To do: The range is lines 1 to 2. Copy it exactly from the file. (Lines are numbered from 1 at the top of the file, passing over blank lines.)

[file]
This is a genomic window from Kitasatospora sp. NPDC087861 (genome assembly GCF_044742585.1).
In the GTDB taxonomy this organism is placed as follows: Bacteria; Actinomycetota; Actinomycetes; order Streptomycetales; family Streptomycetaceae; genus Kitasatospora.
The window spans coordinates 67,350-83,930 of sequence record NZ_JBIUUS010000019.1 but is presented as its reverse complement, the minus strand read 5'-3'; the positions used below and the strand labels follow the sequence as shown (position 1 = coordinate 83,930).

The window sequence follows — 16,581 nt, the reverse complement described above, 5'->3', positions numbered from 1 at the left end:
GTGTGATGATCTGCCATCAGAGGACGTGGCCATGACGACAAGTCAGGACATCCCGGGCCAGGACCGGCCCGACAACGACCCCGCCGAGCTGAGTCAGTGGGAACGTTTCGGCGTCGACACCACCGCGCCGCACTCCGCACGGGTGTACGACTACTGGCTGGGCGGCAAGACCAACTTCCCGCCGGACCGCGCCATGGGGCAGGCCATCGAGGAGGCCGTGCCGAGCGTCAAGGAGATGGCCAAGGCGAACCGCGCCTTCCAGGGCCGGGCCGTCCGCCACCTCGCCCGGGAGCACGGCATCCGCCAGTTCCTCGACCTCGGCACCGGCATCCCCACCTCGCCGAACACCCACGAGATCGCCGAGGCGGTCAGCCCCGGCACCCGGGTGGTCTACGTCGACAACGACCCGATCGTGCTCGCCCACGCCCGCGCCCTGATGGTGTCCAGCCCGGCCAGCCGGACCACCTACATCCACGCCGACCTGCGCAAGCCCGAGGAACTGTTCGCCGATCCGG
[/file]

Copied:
This is a genomic window from Kitasatospora sp. NPDC087861 (genome assembly GCF_044742585.1).
In the GTDB taxonomy this organism is placed as follows: Bacteria; Actinomycetota; Actinomycetes; order Streptomycetales; family Streptomycetaceae; genus Kitasatospora.